Perceptions are like a log of our activities, dissimilar to memory, which is a structured database we derive via learning from perceptions. Perceptions, in contrast, are like a film of our lives with added sensations of taste, touch and smell, and the emotions we felt, in fact everything we have experienced.
It is through perceptions that we get our concept of time, and J B Priestley as a consequence had a fascination for time.
Many of his plays are structured around a time slip, and he went on to develop a new theory of time, with different dimensions that link past, present, and future.
His interest in the problem of time led him to publish an extended essay in 1964 under the title of Man and Time (Aldus published this as a companion to Carl Jung's Man and His Symbols). In this book he explored in depth various theories and beliefs about time as well as his own research and unique conclusions, including an analysis of the phenomenon of precognitive dreaming, based in part on a broad sampling of experiences gathered from the British public, who responded enthusiastically to a televised appeal he made while being interviewed in 1963 on the BBC programme, Monitor.
His Yorkshire background is reflected in much of his fiction, notably in Priestley's first major success - the novel, The Good Companions (1929), which earned him the James Tait Black Memorial Prize for fiction and made him a national figure. His next novel, Angel Pavement (1930), further established him as a successful novelist. In 1934 he published the travelogue English Journey, an account of what he saw and heard while travelling through the country in the depths of the Depression.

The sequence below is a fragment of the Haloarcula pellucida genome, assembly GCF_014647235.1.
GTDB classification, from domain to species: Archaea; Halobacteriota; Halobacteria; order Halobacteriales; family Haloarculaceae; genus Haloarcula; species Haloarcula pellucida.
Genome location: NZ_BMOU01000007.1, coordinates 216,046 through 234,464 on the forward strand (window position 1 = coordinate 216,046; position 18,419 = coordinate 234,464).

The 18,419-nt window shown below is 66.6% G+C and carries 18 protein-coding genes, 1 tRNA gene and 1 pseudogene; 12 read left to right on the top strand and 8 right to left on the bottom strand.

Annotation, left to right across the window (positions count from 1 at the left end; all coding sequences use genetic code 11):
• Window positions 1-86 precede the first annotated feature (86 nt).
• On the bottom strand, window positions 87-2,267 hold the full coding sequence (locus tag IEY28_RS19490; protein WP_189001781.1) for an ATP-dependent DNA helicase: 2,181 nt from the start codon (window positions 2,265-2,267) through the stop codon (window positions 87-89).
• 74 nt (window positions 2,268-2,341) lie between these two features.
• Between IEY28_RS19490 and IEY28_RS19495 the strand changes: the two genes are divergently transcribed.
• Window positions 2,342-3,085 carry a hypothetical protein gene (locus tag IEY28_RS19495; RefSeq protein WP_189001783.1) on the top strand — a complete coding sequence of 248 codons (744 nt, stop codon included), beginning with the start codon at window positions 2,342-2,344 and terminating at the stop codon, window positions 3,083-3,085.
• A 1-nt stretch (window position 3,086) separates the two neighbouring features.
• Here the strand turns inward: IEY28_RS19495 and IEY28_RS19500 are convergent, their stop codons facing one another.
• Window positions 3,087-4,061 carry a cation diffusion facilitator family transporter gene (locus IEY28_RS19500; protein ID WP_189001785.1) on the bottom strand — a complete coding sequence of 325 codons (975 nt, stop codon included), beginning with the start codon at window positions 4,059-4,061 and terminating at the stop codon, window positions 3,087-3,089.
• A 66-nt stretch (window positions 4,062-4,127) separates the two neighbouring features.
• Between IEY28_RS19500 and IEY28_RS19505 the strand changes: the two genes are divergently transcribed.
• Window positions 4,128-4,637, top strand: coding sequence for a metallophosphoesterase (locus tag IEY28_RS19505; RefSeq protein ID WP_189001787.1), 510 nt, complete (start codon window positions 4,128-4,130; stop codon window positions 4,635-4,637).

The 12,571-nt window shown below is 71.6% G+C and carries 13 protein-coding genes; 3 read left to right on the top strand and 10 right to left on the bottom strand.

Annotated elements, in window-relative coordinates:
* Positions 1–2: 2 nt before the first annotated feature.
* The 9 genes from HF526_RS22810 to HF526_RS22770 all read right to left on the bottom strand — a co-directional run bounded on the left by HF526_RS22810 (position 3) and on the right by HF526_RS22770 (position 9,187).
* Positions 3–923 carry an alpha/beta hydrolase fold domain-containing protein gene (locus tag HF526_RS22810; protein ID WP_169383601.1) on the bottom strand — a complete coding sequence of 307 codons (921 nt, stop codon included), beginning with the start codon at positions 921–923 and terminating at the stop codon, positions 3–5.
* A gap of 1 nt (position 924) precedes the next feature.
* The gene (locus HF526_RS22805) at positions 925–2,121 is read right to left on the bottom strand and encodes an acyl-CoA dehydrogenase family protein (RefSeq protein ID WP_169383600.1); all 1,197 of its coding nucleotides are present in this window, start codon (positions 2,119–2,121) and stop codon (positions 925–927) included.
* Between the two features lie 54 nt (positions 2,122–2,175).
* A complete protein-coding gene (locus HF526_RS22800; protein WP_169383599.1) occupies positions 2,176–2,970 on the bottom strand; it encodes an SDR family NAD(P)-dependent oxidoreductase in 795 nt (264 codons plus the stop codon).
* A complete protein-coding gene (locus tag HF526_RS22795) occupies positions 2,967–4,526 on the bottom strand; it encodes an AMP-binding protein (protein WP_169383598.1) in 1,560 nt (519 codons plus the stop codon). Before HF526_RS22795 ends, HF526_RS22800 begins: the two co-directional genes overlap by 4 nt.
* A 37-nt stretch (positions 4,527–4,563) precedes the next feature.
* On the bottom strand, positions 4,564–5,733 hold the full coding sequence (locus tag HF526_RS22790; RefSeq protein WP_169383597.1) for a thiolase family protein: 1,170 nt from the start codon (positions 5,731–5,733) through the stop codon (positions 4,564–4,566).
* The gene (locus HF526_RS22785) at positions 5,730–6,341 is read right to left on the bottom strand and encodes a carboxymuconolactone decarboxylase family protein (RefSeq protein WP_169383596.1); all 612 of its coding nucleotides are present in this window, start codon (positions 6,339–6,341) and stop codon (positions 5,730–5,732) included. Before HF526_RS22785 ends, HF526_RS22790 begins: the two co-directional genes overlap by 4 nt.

Dangerous Corner (1932) was the first of many plays that would enthrall West End theatre audiences. His best-known play is An Inspector Calls (1945). His plays are more varied in tone than the novels, several being influenced by J. W. Dunne's theory of time, which plays a part in the plots of Dangerous Corner (1932) and Time and the Conways (1937).
In 1960, Priestley published Literature and Western Man, a 500-page survey of Western literature in all its genres, including Russia and the United States but excluding Asia, from the second half of the 15th century to the present.
Although Priestley never wrote a formal book of memoirs, his literary reminiscences, Margin Released (1962), provide valuable insights into his work. The section dealing with his job as a teenage clerk in a Bradford wool-sorter's office “manages to weave fine literature from an outwardly unpromising subject – a characteristic of many of his novels”.
Priestley had a deep love for classical music especially chamber music. This love is reflected in a number of Priestley's works, notably his own favourite novel Bright Day (Heinemann, 1946). His book Trumpets Over the Sea is subtitled "a rambling and egotistical account of the London Symphony Orchestra's engagement at Daytona Beach, Florida, in July–August 1967".